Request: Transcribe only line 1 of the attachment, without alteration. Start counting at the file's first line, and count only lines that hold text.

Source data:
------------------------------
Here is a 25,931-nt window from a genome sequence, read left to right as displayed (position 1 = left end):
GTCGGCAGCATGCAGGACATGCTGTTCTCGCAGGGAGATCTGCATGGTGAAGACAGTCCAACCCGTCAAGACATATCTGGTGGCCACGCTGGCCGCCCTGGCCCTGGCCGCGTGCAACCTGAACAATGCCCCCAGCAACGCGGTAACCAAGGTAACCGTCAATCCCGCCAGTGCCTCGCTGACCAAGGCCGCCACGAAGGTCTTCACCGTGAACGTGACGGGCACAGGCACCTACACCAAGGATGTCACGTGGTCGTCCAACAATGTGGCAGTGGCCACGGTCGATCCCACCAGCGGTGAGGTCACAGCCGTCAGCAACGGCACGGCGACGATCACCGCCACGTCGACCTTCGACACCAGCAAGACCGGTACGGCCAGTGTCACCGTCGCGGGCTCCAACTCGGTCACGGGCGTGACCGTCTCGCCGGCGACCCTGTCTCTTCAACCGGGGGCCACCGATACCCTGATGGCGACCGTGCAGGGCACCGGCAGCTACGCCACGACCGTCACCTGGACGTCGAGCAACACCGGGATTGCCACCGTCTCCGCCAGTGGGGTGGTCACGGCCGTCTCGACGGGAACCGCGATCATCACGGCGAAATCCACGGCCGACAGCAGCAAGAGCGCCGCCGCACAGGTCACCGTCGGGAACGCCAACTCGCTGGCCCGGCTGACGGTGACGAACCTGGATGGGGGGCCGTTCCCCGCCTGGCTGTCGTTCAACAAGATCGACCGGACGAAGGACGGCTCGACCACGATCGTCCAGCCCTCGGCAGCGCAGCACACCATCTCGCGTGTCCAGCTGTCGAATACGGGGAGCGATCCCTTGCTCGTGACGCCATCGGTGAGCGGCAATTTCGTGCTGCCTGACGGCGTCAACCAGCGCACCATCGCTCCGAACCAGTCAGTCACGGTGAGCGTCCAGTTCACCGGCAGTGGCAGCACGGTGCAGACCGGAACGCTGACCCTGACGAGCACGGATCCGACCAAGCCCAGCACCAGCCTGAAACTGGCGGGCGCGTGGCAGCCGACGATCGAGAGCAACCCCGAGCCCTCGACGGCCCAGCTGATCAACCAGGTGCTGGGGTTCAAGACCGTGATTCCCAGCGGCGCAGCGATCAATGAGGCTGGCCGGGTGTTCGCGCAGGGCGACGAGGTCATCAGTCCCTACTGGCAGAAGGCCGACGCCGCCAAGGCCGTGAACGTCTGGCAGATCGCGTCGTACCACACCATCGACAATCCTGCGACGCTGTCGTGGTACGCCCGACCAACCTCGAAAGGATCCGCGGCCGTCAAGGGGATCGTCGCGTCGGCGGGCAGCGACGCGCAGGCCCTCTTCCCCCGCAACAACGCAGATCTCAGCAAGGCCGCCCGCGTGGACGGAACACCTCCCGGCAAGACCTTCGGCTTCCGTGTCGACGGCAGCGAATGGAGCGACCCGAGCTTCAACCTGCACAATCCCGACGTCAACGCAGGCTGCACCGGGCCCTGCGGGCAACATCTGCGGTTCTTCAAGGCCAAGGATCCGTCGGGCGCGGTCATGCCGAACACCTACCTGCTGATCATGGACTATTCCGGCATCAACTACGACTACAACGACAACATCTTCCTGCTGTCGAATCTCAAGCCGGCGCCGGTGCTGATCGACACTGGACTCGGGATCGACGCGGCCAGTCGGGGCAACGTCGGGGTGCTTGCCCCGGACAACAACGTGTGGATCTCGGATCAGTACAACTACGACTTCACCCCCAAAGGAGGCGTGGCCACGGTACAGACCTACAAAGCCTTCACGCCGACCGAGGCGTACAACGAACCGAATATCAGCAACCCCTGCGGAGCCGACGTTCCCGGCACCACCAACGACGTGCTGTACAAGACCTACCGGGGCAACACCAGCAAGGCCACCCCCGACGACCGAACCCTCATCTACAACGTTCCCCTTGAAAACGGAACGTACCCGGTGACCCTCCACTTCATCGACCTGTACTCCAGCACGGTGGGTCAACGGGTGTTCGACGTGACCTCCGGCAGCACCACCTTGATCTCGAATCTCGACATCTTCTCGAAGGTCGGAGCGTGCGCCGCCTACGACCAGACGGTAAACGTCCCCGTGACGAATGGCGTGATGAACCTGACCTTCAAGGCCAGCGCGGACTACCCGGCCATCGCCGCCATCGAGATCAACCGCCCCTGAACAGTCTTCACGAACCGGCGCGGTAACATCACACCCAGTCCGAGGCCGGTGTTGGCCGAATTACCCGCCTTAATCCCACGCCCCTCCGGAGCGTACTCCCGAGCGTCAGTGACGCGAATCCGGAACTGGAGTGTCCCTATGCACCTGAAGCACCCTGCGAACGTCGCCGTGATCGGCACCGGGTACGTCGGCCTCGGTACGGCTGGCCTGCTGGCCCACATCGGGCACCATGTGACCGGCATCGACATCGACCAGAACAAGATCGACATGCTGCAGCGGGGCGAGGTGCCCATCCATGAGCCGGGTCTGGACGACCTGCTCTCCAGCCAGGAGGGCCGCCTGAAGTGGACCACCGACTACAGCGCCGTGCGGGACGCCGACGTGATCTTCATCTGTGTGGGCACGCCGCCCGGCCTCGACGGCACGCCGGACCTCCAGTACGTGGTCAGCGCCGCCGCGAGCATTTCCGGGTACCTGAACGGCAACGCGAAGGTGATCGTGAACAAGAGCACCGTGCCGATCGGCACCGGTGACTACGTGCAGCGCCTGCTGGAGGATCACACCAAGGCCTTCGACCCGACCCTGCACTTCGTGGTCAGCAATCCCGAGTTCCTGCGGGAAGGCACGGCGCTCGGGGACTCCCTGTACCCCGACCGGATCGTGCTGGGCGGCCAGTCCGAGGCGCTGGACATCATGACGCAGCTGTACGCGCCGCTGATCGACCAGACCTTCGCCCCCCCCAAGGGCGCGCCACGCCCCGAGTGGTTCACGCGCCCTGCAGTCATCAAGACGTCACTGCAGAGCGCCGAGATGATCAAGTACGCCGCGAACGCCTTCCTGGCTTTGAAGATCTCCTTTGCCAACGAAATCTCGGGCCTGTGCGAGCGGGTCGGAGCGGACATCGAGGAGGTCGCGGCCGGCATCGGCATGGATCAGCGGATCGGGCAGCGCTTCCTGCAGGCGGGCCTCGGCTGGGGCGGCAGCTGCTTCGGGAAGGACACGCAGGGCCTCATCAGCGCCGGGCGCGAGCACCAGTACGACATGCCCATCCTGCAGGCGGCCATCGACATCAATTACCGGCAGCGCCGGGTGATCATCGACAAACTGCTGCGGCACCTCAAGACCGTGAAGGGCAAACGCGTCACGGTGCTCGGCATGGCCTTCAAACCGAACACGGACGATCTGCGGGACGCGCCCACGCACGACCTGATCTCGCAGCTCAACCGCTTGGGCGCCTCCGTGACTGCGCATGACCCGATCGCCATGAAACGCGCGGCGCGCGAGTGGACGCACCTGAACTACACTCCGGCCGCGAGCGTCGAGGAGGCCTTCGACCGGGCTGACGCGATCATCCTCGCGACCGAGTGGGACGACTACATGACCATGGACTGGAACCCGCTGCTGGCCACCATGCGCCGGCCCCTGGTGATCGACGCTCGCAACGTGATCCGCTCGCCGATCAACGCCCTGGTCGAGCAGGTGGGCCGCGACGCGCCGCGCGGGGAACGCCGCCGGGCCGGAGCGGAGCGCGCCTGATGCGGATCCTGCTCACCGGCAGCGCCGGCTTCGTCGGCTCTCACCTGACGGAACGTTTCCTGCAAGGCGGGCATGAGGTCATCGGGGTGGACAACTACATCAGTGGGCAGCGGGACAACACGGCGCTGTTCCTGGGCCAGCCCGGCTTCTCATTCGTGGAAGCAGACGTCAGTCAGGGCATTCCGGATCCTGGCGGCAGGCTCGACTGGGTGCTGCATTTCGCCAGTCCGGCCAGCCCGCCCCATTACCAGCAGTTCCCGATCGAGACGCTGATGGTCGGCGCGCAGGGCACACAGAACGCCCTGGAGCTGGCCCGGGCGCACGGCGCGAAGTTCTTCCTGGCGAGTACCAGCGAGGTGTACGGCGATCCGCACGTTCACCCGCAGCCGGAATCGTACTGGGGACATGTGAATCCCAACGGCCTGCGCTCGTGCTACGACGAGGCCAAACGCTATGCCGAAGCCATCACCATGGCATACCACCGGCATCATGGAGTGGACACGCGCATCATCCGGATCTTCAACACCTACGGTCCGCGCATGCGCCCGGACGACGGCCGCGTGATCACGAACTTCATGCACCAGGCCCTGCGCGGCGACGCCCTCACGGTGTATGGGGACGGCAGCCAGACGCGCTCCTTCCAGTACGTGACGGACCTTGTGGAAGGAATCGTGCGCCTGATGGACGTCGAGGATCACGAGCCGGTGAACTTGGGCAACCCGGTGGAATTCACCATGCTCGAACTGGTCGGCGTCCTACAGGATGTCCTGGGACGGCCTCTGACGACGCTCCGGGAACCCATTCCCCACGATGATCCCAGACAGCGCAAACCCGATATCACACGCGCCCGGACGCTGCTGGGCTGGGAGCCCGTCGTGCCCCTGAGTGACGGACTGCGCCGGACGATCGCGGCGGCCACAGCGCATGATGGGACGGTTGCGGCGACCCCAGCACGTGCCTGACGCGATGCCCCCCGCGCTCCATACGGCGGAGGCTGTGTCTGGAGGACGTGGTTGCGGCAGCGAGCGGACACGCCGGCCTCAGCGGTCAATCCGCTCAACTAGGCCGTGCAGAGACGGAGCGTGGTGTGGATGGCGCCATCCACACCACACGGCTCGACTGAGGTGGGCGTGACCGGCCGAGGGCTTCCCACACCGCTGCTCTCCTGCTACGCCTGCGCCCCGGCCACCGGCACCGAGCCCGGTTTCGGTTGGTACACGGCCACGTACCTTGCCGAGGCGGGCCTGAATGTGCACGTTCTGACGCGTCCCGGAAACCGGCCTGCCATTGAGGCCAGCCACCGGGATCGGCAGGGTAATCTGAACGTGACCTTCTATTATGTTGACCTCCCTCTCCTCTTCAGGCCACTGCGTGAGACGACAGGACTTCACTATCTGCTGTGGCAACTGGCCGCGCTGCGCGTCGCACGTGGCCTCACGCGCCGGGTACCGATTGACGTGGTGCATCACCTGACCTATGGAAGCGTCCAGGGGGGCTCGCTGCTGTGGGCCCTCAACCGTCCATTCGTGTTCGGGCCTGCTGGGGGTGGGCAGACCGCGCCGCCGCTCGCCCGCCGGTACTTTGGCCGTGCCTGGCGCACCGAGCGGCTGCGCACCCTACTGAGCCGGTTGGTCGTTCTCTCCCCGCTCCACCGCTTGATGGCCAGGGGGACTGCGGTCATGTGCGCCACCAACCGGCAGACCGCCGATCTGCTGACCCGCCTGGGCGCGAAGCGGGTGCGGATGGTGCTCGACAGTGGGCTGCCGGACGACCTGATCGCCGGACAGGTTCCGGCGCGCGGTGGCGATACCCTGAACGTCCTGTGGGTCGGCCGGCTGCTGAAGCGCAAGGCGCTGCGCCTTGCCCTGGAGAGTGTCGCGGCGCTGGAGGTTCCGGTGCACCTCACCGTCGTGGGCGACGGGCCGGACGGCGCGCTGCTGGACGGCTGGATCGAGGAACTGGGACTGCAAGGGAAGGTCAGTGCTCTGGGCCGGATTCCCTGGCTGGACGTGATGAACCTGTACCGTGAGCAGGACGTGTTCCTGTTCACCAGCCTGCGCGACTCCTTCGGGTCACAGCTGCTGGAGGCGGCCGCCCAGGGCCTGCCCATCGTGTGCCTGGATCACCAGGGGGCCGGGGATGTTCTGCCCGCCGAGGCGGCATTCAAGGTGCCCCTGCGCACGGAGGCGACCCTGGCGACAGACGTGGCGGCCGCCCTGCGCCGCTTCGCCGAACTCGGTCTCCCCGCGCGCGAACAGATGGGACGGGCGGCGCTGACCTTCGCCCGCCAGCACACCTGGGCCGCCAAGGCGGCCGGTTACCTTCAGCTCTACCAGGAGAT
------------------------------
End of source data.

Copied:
Here is a 25,931-nt window from a genome sequence, read left to right as displayed (position 1 = left end):